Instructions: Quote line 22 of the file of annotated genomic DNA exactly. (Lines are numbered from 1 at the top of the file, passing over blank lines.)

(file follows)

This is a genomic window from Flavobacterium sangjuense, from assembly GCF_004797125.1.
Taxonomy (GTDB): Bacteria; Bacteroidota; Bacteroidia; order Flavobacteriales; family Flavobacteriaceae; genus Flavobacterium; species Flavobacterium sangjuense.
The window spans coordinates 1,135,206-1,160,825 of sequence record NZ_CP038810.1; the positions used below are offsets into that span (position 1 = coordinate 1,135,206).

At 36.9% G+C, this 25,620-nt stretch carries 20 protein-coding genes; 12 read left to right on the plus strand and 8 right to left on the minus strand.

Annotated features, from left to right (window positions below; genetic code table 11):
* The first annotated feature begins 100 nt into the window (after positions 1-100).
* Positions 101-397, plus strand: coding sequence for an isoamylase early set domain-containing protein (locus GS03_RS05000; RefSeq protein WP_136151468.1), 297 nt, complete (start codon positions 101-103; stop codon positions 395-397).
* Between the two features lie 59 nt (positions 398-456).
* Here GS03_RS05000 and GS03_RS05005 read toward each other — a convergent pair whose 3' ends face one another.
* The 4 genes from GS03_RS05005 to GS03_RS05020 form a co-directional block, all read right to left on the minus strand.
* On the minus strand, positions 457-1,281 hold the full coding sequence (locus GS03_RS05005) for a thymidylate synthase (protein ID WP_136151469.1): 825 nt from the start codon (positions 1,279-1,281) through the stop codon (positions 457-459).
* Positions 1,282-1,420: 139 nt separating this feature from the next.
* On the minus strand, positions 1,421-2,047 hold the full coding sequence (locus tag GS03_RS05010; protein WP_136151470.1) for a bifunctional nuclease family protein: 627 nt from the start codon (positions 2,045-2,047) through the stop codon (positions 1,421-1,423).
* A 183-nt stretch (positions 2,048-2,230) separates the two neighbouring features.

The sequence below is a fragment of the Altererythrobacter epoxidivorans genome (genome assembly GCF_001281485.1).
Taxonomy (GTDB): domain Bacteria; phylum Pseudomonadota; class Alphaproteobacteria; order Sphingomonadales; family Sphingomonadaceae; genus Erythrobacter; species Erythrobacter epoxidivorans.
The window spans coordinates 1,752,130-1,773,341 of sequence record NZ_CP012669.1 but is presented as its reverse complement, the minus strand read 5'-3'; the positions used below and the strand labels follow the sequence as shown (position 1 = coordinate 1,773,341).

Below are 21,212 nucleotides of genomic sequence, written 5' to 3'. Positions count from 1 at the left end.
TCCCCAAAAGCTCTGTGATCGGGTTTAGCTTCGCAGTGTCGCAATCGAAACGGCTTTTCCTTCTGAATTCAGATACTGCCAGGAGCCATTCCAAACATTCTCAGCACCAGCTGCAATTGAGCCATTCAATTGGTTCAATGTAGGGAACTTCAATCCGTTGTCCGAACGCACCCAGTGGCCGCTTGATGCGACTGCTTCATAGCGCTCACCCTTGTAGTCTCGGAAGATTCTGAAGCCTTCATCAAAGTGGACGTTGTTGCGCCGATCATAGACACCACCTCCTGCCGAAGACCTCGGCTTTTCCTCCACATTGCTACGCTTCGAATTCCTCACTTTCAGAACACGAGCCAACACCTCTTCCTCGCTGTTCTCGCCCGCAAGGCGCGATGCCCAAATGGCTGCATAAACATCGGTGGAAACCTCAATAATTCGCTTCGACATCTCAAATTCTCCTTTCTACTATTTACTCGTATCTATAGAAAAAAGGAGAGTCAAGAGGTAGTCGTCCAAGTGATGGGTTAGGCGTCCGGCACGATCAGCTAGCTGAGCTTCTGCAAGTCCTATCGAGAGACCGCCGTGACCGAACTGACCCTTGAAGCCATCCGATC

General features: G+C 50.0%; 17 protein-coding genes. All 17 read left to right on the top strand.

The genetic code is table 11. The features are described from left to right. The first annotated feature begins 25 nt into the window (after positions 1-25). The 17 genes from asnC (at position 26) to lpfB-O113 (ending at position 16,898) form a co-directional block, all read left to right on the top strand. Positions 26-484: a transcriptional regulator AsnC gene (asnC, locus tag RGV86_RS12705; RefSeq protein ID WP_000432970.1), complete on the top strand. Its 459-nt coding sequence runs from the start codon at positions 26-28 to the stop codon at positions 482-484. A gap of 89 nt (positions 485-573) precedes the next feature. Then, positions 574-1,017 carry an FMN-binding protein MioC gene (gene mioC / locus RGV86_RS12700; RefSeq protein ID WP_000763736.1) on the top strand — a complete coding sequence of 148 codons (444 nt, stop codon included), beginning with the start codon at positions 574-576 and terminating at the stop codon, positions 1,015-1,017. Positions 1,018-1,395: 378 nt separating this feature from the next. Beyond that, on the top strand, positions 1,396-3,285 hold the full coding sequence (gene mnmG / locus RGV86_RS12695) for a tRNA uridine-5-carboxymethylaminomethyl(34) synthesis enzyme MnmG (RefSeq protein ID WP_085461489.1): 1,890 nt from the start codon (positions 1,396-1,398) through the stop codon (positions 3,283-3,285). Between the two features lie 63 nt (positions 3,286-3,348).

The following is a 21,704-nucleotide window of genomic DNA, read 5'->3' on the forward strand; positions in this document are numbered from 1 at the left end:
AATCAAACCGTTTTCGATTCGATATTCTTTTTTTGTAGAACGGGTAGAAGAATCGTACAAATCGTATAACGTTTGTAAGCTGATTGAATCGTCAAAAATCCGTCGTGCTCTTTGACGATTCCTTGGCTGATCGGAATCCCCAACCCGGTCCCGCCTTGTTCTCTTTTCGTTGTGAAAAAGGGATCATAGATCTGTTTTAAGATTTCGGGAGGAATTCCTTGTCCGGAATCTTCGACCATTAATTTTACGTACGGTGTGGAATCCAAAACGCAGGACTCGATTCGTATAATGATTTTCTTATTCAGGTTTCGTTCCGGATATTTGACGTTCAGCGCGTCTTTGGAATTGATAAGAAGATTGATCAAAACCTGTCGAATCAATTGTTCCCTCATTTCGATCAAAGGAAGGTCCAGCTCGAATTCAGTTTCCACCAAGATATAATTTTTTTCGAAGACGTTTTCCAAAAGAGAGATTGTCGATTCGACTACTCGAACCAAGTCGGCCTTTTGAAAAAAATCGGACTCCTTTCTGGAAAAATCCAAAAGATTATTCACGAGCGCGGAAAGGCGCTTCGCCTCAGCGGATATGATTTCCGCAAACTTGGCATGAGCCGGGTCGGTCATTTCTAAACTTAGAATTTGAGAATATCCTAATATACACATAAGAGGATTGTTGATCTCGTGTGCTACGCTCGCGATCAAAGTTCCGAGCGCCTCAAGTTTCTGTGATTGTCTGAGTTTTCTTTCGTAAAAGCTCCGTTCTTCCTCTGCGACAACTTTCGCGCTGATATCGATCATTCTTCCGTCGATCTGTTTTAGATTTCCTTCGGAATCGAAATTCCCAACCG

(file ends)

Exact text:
The following is a 21,704-nucleotide window of genomic DNA, read 5'->3' on the forward strand; positions in this document are numbered from 1 at the left end: